Principal development officer at Cornwall Council, Tim Marsh, referring to this previous planning permission said: "In terms of massing, the proposal is similar to the previously approved scheme. However, there is a significant increase in height facing towards Fish Strand Hill which could have implications for the existing flats and dwellings opposite in terms of visual domination, inter-visibility and being overbearing."

Mr Marsh did note however, that the block fronting Fish Strand Hill is "problematic" due to the proposed use of dark cladding. It was also advised that any planning application is supported by a heritage statement, to include the assessment of the impact of the proposed development on affected Listed Buildings.

674-bed Oxford Development Receives Strong Criticism

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Plans for a 674-bed student accommodation and retail scheme in Oxford have been labelled as a catastrophe after developers revealed their plans for the first time.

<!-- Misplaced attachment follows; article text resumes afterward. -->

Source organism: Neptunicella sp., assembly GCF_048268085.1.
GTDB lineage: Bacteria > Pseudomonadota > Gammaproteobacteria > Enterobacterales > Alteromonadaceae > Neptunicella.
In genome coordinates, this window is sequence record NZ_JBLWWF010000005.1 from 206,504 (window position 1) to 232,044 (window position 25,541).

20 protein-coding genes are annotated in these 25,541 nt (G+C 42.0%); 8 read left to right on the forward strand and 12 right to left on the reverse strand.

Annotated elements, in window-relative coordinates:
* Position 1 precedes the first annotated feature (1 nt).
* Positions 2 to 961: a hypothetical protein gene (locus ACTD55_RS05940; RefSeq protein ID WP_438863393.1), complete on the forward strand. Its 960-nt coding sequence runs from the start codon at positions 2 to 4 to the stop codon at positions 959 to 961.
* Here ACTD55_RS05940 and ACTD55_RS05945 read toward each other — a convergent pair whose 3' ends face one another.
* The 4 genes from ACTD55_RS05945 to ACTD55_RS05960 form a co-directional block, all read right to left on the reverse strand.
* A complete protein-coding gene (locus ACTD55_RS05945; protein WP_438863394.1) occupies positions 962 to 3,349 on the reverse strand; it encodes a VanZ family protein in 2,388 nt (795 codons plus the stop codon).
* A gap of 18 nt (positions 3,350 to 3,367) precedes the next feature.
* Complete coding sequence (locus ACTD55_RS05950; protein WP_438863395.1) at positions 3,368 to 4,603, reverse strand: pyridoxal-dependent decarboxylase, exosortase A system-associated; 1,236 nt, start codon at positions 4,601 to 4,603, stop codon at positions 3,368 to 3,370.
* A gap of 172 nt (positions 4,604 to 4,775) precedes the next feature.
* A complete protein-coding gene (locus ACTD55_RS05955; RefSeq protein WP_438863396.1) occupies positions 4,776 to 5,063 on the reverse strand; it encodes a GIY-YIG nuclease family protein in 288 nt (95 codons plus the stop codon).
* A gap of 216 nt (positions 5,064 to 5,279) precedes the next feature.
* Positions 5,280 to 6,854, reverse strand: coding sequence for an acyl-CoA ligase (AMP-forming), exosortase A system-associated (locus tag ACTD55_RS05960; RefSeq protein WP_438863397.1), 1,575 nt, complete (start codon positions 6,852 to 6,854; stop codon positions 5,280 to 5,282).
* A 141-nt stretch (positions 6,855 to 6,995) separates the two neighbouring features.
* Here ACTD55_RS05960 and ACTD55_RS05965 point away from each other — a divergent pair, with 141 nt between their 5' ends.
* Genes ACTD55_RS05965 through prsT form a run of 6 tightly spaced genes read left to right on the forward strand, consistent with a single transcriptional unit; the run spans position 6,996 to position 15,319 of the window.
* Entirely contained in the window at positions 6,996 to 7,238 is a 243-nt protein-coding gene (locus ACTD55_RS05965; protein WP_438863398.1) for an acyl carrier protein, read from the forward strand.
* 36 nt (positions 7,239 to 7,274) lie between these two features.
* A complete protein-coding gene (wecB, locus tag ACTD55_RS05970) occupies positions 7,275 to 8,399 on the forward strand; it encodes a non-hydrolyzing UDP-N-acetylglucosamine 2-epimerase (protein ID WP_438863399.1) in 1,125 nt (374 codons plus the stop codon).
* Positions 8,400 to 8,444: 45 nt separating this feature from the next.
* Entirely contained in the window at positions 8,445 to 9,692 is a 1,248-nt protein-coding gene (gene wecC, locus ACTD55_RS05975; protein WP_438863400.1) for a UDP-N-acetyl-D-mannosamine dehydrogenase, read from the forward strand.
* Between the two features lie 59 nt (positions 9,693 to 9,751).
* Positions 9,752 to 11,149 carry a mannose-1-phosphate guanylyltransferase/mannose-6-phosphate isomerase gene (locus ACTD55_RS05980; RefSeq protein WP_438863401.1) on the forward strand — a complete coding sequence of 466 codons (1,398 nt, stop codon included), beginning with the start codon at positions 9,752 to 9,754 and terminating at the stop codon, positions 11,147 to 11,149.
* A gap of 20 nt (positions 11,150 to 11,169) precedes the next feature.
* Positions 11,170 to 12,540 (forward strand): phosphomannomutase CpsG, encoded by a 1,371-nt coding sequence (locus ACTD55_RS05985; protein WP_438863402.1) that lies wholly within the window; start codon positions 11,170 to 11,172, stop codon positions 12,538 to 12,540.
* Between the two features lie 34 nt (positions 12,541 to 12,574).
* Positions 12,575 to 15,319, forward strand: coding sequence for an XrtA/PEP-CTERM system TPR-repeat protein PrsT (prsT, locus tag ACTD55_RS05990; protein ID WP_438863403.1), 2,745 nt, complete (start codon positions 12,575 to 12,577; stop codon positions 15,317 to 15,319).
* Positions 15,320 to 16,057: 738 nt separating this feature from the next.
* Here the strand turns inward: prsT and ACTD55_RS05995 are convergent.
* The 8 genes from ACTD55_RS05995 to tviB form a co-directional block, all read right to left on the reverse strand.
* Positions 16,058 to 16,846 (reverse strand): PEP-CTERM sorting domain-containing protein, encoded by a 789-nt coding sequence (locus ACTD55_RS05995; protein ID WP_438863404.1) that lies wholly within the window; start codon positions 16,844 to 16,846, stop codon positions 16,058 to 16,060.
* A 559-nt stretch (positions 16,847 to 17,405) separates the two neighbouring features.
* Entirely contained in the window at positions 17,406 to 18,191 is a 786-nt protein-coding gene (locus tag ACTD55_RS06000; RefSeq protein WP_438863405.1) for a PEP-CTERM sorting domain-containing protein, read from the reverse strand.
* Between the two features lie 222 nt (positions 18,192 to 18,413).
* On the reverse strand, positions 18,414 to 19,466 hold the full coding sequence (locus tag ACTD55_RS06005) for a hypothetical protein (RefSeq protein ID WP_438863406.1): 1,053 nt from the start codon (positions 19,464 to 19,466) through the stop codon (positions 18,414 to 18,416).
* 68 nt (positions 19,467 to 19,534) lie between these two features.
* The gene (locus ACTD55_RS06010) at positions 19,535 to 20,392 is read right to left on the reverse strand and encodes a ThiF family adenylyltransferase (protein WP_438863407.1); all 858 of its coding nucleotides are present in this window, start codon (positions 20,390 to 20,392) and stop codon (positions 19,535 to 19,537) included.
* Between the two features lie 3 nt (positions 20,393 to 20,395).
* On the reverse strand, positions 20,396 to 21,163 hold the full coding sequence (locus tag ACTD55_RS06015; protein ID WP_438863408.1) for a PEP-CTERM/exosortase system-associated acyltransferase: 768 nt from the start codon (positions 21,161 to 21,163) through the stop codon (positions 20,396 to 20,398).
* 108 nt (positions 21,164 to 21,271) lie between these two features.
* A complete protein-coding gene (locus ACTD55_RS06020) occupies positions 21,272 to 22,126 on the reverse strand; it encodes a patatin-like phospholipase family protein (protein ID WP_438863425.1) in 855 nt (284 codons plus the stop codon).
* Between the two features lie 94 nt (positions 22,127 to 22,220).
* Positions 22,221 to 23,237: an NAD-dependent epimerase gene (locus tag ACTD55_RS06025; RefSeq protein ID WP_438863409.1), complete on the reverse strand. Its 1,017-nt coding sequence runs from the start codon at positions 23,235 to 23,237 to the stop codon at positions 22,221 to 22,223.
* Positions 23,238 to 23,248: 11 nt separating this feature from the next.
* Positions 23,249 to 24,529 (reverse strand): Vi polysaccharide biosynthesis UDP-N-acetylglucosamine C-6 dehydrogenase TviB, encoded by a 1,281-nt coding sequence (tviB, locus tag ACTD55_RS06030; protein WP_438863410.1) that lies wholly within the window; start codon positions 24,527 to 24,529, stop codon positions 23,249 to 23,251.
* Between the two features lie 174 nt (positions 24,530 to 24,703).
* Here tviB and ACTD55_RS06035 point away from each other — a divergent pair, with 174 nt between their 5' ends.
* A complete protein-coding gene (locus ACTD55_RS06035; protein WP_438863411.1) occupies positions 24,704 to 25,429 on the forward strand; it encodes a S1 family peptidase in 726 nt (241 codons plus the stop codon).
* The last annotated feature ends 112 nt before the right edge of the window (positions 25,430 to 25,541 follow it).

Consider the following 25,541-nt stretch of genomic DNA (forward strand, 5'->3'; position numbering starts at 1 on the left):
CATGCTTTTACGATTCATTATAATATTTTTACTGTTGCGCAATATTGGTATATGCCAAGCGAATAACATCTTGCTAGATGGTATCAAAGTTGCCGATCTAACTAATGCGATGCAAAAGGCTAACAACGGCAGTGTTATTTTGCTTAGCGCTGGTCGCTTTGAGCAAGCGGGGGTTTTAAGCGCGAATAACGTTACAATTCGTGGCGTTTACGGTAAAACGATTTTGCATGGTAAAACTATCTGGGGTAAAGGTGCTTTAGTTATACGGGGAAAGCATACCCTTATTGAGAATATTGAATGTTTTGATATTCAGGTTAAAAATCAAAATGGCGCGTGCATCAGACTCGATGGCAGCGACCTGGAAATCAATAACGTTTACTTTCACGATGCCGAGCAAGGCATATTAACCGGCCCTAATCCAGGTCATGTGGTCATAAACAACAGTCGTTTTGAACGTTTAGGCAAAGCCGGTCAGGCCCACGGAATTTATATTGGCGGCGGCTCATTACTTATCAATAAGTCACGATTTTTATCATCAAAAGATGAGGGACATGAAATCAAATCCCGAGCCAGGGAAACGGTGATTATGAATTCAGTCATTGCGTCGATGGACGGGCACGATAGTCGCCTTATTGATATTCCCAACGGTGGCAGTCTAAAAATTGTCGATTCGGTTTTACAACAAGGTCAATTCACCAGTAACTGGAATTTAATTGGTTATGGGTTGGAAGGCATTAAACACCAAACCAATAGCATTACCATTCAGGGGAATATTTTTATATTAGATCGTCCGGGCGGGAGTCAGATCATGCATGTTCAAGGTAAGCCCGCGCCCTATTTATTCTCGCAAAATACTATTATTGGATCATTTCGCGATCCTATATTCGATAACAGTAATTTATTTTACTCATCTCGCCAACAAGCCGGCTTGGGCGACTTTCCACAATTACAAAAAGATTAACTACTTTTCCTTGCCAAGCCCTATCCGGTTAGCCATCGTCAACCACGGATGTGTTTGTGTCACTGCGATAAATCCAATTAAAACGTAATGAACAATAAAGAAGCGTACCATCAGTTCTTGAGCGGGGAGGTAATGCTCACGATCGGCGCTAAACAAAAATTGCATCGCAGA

Local residents and councillors spoke out as plans for a major development on the 3.9 acre Cowley Barracks site in Oxford were put on display.

Developers revealed that to tackle potential traffic issues, Oxford Brookes University students would not be allowed to have cars while studying, however councillors argued this was unenforceable.

In particular they referred to Slade Park, which was supposed to be car-free but Oxford Brookes wasn't able to enforce the rules meaning people still had cars.

Councillor Liz Brighouse said: "The road infrastructure just can't support this level of development. We can't take any more development that's going to bring more traffic to the area.

"People are having real problems here because the roads are just swamped with traffic. I will be fighting against it. What we need here is affordable family housing, not student housing."

Developers argued that the scheme would meet a clear demand for additional student housing. In regards to the concerns over parking, developers BT said it would be treated like a tenancy agreement, and that students could be removed if they were found to be in breach of the rules.